but rather it was dealing with the worldly norm of setting some men upon pedestals such that it led to them glorifying themselves and the people acquiescing to their unquestioned leadership. This leads us back to the purpose for my opening words of today’s lesson. Essentially Jesus was using the Pharisees and Scribes of the Synagogue religious system as examples of the wrong way to do things within the Hebrew faith as God originally intended it to operate. Jesus thoroughly denounces them as He continues to set the boundaries, priorities, entrance requirements and even the structure of the new Believers’ community that He is establishing. This new community is being formed out of the existing Jewish community, and its members are those who trust in Yeshua of Nazareth as God’s Son. Each member is be neither higher nor 3 / 12

lower in status than another; rather whether a leader or a follower in the Jesus community, everyone is to see themselves as equals… as “brothers”. In verse 11 Jesus sums it up by saying that the greatest among them (the

necessary leadership) are not to see themselves as having attained a higher status than the rest, but rather they are to see their purpose and function as servants to the others. This is the way the Kingdom of Heaven is to operate: it’s a complete reversal from the way the world operates. It was also a reversal from the way the Jewish religious system had come to operate in Christ’s era. And, in too many cases, it is the way that the Christian Church of the 21 st century operates and has since about the 2 nd century. Too often people serve the Pastor or the Rabbi or the Priest, not the other way around as it ought to be. Too often the Pastor, Rabbi and Priest are seen as elevated and above the others… deserving of special privilege and honor. I know of many Church and Synagogue leaders who believe they are elevated and thus rightfully should be catered to; and I know of others who are wonderful servants in the mold that God intends, who daily sacrifice their personal needs for their congregants. No doubt this, too, was the case among the Scribes and the Pharisees. Jesus was talking to the ones that needed to be taken down a notch; not to all of them. Even Flavius Josephus speaks about how there were many Pharisees that were fine and humble men, loved by the people for their kindness and mercy. But there was a far deeper consequence to what Yeshua was speaking and

demonstrating. He was demanding that His followers were to become a separate sect… the Messianic sect (lacking for better words)… which would operate both within and outside of the present state of the Hebrew faith that had been morphing into what Bible scholars (Jewish and Christian) loosely call early Judaism. That is, the Hebrew biblical faith had evolved into a human-devised system of behaviors as defined by the Synagogue leaders, and far from the true meaning and sense of the God-given Law of Moses. This helps us to gain more comprehension of a core principle that Jesus taught in His Sermon on the Mount. CJB Matthew 5:17-20 17 “Don’t think that I have come to abolish the Torah or the Prophets. I have come not to abolish but to complete. 18 Yes indeed! I tell you that until heaven and earth pass away, not so much as a yud or a stroke will pass from the Torah- not until everything that must happen has happened. 19 So whoever disobeys the least of these mitzvot and teaches others to do so will be called the least in the Kingdom of Heaven. But whoever obeys them and so teaches will be called great in the Kingdom of 4 / 12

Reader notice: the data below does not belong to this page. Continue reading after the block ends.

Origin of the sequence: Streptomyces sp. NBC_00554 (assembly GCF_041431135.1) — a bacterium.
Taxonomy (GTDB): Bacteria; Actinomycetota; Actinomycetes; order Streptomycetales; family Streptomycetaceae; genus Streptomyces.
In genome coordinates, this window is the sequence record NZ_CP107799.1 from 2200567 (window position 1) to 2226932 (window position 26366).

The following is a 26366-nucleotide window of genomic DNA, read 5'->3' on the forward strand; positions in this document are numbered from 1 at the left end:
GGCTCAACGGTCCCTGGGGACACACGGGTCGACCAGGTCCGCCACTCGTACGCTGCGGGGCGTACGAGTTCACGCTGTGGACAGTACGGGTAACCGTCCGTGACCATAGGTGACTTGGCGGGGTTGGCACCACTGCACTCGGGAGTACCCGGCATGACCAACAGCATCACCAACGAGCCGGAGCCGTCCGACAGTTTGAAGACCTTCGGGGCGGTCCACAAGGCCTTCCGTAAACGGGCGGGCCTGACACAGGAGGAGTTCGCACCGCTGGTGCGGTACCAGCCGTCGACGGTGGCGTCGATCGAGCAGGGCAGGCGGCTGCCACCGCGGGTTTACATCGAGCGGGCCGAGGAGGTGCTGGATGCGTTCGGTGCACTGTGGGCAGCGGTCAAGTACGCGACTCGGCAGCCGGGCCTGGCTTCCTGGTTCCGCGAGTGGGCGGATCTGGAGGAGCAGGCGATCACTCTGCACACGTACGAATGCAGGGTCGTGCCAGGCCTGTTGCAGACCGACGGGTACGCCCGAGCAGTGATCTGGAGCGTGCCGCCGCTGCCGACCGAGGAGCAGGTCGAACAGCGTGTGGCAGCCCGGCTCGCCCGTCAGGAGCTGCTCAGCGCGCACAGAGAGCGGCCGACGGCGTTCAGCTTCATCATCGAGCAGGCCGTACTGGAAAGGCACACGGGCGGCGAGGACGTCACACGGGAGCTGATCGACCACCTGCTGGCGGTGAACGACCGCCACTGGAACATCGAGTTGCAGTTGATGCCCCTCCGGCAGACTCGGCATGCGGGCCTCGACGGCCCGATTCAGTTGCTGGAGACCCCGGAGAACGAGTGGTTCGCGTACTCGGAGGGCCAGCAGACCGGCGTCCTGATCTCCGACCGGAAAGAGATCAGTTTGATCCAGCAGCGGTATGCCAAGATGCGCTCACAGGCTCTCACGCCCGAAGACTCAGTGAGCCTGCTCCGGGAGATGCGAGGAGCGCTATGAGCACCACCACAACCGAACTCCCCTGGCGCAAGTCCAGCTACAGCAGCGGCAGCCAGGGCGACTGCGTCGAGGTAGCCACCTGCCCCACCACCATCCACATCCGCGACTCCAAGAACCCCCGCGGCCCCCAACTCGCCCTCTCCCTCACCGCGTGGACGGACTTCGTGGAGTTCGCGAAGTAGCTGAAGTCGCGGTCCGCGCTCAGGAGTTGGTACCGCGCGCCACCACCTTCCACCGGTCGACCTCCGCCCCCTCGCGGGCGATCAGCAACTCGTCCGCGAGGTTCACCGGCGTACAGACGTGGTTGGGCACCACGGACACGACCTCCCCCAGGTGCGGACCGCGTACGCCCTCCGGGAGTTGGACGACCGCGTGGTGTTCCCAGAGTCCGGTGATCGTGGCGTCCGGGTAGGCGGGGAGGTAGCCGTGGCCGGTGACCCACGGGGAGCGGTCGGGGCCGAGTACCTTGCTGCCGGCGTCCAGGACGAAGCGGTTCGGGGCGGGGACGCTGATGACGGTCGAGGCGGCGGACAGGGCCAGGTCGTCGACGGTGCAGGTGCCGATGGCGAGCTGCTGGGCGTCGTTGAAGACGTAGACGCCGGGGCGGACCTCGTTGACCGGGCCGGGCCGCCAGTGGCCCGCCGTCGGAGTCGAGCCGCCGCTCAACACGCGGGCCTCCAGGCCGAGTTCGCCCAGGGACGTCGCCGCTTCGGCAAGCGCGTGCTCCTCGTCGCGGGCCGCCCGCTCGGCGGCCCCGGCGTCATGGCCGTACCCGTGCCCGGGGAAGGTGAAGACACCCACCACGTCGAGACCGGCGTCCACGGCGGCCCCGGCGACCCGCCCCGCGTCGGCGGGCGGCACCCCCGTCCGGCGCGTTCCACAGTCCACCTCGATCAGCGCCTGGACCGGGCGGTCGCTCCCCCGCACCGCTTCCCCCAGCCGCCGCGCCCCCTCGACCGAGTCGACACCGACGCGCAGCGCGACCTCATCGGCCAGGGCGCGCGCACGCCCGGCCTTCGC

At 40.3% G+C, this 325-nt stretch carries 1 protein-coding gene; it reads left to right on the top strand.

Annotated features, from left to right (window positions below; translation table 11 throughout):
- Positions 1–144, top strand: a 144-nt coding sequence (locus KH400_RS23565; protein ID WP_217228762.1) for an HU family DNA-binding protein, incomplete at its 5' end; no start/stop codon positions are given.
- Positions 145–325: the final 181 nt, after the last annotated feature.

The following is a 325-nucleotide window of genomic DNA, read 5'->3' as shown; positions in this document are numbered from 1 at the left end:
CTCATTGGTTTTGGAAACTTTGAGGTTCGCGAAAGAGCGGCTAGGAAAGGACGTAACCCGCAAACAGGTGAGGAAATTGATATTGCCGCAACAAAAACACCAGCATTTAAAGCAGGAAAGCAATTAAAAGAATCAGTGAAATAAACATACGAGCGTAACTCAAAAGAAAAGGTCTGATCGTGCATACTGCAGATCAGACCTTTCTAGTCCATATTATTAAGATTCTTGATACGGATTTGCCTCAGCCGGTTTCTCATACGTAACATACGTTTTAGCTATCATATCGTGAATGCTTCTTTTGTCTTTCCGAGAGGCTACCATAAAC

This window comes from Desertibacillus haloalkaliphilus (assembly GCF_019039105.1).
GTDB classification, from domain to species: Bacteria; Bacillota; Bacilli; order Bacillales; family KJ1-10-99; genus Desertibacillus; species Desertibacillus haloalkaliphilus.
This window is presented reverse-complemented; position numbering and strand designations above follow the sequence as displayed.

Heaven. 20 For I tell you that unless your righteousness is far greater than that of the Torah-teachers and P’rushim, you will certainly not enter the Kingdom of Heaven! In this passage that I’ve quoted to you so many times, Yeshua was speaking

about the same type of Synagogue leaders that He is now chastising so severely in Matthew 23. The term “righteousness” that He used in characterizing the Scribes (Torah teachers) and the Pharisees was almost meant sarcastically. Or perhaps better, Jesus was referring to the fake righteousness that the Scribes and Pharisees assigned to themselves that was far off the mark of biblical righteousness, and so it amounted to little to no righteousness whatsoever in the Father’s Kingdom. Rather, Jesus describes true biblical righteousness…. as what? As obeying the commandments of the Torah and the Prophets, and teaching these commandments to others. The Scribes and the Pharisees are condemned by Yeshua because they weren’t teaching God’s commands, but rather they were teaching their own manmade doctrines… a system of behaviors… that brought with them heavy burdens but not much righteousness. With all this in mind, beginning at verse 13 Yeshua unleashes a torrent of 7 woes

upon these Synagogue leaders who are misleading their people. Interestingly, some Bible versions (perhaps the very one you are reading from) add an 8 th woe. It is this (for those of you who don’t have it in your Bible): NAS Matthew 23:14 “Woe to you, scribes and Pharisees, hypocrites, because you devour widows’ houses, even while for a pretense you make long prayers; therefore you shall receive greater condemnation. In reality this verse is a much later Christian gloss that was added to Matthew’s

Gospel. It never existed in the earliest Greek manuscripts, so the addition must have occurred in the 5th century or later. Probably (as we’ve already seen happen in earlier chapters) a Christian Bible editor saw those words in Mark chapter 12 and thought the Gospels would harmonize best if those same words were also included in Matthew. Therefore we’ll not deal with that verse and instead only look at the 7 woes that Matthew records. I wonder if by now, after working our way through 22 chapters in Matthew, some

who are listening or watching would still insist that Jesus can only be described as “love”. That is, love is the only attribute of Christ or at least the only one worth mentioning. Yet if Jesus really can say “if you’ve seen Me, you’ve seen the 5 / 12